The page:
November 22, 2010
First Time Home Buyers: How To Figure Out Your Key Costs
by Teri Conrad
Editor: Watch out for more great & insightful articles from, Teri Conrad, our new featured columnist and regular monthly contributor to the Zoocasa Real Estate blog!
I’ve worked with so many 1st time buyers. You’re a ton of fun to work with because you’re so excited to finally get into the market and be an owner! But you often have a ton of questions from hidden costs, to procedure to where do I even begin??
Today I want to discuss some of the key costs that you should be aware of. Here they are. (This is written for BC, Canada Real Estate transactions but most states/provinces will have similar costs.)
1. In BC, every purchase will have a Property Transfer Tax and it’s always 1% of the first $200,000 and 2% on the balance. So for a $300,000 condo you can expect to pay $4000.00. This would be money up front that cannot be rolled into your mortgage.
2. If you’re purchasing a brand new property you will be paying HST as of July 1st , 2010. (Up until now you would always have paid GST.) If your purchase is for the same $300,000 condo, then you will be eligible for a partial rebate. (The Government increased the threshold from $400,000 – $500,000. There is an excellent Real Estate law article written here. Talk to your lender about rolling these costs into your mortgage.
3. There is another new change this year for home purchasers. Canada Mortgage and Housing Corporation (CMHC) is a federally driven mortgage insurance program. (Most people are confused and believe that they are personally insured with CMHC but in fact it’s purpose is to ensure the lending institution should you fail to pay your mortgage. )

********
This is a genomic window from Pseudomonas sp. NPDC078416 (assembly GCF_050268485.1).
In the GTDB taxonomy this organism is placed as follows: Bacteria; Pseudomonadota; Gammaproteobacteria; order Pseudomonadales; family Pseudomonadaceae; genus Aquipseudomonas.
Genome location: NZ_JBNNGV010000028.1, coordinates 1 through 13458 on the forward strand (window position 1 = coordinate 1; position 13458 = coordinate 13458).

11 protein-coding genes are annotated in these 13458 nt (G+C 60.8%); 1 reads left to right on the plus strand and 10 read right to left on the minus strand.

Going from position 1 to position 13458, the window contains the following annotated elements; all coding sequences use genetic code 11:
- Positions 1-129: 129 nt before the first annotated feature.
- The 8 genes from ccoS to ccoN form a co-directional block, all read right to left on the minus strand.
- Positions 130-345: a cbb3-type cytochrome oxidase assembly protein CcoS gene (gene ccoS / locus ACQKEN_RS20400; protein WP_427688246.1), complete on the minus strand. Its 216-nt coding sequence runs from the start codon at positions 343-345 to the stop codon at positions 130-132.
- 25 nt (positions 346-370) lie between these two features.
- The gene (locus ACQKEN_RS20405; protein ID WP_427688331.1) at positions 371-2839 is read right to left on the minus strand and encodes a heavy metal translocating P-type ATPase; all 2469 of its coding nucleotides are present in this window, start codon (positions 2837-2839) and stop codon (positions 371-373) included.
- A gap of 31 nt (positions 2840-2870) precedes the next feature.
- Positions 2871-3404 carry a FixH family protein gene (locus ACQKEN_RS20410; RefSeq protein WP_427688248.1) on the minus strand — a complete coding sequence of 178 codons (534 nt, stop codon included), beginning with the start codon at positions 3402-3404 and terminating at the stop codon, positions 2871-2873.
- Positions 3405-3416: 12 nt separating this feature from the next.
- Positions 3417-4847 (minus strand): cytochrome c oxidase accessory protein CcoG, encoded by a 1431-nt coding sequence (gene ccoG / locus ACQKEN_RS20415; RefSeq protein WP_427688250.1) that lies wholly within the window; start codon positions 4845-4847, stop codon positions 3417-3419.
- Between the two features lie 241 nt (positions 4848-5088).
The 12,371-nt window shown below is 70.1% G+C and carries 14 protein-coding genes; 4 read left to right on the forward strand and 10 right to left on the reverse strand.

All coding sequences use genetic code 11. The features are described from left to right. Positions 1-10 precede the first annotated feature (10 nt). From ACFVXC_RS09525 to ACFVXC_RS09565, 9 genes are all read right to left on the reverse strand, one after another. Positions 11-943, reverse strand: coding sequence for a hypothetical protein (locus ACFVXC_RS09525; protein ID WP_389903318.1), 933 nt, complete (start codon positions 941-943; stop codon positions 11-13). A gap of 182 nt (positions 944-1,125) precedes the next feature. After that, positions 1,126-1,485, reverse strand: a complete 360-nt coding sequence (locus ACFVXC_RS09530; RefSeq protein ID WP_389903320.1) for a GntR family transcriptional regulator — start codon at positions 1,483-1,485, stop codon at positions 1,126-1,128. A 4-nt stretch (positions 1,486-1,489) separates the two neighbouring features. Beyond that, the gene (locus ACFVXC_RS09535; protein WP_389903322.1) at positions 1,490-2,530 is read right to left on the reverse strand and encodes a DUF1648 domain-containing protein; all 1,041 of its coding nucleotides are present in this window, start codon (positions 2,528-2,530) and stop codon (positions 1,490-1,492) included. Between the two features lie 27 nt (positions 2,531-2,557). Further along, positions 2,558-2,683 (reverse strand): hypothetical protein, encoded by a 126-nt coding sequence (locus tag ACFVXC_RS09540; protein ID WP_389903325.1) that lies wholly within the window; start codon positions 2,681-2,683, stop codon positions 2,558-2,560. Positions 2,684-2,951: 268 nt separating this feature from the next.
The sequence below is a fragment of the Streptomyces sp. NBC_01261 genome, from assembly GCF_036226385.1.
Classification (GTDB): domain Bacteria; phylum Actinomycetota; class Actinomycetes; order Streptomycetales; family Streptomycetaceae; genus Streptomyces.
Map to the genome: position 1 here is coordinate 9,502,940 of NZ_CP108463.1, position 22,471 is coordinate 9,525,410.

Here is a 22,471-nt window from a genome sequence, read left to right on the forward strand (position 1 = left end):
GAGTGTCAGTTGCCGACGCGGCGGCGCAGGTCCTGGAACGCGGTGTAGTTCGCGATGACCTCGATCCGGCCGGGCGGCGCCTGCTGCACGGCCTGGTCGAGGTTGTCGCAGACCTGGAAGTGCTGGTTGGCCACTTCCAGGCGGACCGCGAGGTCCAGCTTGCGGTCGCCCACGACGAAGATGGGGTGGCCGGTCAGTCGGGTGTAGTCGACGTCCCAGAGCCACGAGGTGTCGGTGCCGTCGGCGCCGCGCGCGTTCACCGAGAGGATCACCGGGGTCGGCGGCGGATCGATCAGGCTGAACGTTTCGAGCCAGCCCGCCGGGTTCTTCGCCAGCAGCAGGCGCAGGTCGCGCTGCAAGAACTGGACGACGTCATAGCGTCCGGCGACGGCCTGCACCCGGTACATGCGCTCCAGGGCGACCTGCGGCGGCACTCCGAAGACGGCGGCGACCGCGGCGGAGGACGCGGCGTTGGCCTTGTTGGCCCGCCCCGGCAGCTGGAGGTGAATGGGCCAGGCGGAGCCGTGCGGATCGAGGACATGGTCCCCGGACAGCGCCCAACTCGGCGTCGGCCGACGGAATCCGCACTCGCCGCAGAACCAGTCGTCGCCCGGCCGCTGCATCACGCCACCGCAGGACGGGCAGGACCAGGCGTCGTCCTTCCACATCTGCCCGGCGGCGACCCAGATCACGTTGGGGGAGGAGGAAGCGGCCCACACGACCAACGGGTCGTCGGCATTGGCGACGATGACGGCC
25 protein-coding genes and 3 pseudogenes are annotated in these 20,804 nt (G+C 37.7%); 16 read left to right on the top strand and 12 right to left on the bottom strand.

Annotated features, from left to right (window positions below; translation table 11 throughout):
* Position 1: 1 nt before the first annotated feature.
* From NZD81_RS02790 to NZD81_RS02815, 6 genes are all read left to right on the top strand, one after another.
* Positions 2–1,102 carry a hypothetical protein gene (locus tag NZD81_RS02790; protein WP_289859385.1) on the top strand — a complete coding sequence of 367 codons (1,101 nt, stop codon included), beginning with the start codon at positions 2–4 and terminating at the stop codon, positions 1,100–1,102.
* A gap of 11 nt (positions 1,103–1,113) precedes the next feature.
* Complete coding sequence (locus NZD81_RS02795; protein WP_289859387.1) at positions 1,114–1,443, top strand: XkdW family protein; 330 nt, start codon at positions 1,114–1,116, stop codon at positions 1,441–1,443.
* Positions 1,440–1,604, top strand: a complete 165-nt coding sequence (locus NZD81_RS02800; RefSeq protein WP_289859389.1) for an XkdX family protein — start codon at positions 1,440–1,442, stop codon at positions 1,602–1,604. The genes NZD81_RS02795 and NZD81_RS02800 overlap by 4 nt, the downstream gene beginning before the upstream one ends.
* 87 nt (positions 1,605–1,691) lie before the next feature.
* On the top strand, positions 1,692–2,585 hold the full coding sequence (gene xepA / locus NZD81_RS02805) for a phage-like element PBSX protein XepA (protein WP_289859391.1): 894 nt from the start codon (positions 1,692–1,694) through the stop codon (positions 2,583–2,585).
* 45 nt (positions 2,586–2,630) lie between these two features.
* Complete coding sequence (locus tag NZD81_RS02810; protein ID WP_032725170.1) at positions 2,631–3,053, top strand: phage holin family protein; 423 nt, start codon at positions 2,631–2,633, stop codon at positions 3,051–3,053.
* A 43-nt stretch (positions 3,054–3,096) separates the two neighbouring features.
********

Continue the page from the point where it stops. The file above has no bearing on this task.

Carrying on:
Finance Minister Jim Flaherty announced in February, 2010 that the government planned to tighten lending regulations and so all new buyers will have to qualify at the higher 5 year fixed rate. Keep in mind if you have 20% or more down payment you will not be required to purchase CMHC insurance.
4. Every time you write an offer, you will be expected to have a cash deposit. Cash upfront (by way of bank draft usually) that will be held in trust by the Real Estate Brokerage as a measure of good faith that you intend to complete the sale. These funds will be applied to your purchase. However it is an additional cost upfront that is usually 5 – 10% of the total purchase price.
5. First Time Homebuyers are eligible for a Tax Credit and the Federal Government has made it easier for 1st Time buyers to get into the market by allowing you to withdraw funds from your RRSP’s tax free up to $25,000! Canada’s Government introduces financial help for first-time home buyers. The Tax Credit is not huge – only $750, but hey – every little bit counts!
So there you go. Your other major cost will be your legal fees. Plan to spend around $1000 that include the cost of transferring Title. The silver lining is that right now, you as the Buyer do not have to pay the commission of your Realtor. The Listing Realtor pays the Buyer Realtor out of their own commission although that may one day change…
… but that we’ll discuss in another post!
About the Author
A modern Realtor® for 4 years, Teri is passionate about and embracing Web 2.0, utilizing online marketing initiatives and social media to maximize exposure and sell properties! She earned a diploma in Radio Communications from British Columbia Institute of Technology (BCIT) which positioned her well with the knowledge and experience to anticipate the new media and new technology world. Teri’s background is in marketing and selling radio advertising for Rogers Communications Inc.
Teri founded the Fraser Valley Social Media Meetups to share her knowledge and facilitate learning and networking in her community of Langley, BC, as well as sits on the Communications and membership committees of the Langley Chamber of Commerce. Teri also consults with clients who need guidance with their social media strategy and content management. Most recently, Teri was asked to speak at Inman’s Agent Reboot Conference in Seattle and Portland. Known as @TLCHOME on Twitter… Teri is happily married and has 2 great sons and a step daughter.